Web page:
A SPECTATOR 'S NOTEBOOK,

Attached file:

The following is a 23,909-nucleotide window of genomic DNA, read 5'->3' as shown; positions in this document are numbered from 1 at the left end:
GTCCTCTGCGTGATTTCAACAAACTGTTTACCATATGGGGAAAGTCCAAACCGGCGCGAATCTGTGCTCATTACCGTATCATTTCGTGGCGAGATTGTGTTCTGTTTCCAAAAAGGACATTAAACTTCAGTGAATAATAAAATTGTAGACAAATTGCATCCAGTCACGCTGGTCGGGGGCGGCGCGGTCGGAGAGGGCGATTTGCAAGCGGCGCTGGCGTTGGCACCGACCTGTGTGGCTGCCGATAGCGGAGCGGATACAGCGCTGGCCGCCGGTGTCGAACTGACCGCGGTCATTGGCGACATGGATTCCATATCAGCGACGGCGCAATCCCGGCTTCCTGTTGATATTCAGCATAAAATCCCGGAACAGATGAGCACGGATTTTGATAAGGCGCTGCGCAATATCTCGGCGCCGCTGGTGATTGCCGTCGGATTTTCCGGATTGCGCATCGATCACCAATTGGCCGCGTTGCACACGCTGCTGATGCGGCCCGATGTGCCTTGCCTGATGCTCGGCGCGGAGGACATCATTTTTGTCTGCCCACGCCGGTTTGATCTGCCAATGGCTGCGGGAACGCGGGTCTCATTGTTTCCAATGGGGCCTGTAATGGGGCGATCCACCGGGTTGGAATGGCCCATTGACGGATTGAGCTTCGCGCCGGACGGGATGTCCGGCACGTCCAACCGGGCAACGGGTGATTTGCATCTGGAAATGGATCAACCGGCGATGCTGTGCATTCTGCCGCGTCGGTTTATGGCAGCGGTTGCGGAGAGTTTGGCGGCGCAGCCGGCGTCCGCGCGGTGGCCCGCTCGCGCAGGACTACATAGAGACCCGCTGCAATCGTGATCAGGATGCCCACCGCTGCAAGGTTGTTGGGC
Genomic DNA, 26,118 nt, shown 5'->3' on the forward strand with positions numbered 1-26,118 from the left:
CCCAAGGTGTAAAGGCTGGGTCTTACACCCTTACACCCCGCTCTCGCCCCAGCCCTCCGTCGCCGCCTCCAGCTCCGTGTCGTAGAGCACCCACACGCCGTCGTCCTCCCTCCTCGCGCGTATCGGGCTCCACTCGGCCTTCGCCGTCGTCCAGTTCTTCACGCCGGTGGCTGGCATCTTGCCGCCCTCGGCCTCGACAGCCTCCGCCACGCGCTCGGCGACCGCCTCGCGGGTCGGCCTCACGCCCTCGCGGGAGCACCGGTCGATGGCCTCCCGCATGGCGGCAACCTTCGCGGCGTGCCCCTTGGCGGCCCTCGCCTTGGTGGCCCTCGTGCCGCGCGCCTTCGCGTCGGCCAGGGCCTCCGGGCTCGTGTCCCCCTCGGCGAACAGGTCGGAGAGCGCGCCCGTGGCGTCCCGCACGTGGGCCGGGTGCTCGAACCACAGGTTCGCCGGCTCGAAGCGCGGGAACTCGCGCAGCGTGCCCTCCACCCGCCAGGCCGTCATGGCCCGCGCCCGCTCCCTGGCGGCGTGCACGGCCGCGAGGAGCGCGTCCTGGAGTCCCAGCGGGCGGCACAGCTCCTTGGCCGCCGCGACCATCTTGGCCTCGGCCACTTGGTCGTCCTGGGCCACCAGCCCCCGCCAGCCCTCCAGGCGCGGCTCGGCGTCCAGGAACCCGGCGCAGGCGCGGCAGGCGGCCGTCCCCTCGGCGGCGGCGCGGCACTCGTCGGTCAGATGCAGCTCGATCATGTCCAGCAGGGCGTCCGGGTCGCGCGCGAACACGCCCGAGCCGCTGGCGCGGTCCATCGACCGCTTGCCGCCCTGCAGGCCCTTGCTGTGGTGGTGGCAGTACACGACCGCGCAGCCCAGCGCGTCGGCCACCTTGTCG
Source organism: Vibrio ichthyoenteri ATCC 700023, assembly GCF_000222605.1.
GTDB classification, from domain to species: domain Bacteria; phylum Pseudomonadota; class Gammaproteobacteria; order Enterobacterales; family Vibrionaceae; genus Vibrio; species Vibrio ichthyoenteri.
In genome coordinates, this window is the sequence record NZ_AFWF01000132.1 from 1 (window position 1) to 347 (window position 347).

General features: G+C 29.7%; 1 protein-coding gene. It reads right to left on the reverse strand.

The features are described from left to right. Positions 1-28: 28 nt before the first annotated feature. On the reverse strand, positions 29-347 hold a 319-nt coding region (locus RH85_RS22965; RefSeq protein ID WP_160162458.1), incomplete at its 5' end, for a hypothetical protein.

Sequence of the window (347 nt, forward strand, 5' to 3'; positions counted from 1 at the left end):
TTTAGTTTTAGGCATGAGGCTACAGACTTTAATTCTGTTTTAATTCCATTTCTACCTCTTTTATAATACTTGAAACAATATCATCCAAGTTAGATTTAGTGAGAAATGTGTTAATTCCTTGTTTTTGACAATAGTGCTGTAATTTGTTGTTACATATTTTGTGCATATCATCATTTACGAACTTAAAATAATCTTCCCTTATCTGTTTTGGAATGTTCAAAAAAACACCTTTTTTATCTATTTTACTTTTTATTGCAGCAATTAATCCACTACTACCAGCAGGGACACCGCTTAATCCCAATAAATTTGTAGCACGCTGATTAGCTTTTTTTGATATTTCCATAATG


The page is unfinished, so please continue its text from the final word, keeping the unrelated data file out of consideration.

AWIDE range of epithets has been used to describe the behaviour of the Russian authorities in Berlin, but if I had to plump for a single word to define its salient characteristic I should choose "Asiatic." The whole pattern of pretexts and excuses, the dis- ingenuous explanations which nobody is expected to believe, the half- sly, half-bold acts of passive provocation in the shape of traffic checks and so on, the multiplication of formalities to do with passes and permits, the huffy, prearranged walk-outs from inter-allied meetings, the delays and the reasons given for thtm (" Unfortunately General Kvashnin is on leave ")—the whole bag of tricks, which when they are performed in Europe seem gauche and childish and unreasonable, would be perfectly congruous to an Asiatic setting. They are in fact exactly the same tricks that the Japanese used to play on us in China a decade ago, and they are played with neither more nor less finesse. The chief difference is that we knew the Japanese to be Orientals and therefore liable to behave oddly: whereas we still can't help expecting the Russians to behave—even when they behave badly—like Europeans. This is a habit of mind we might well dispense with.
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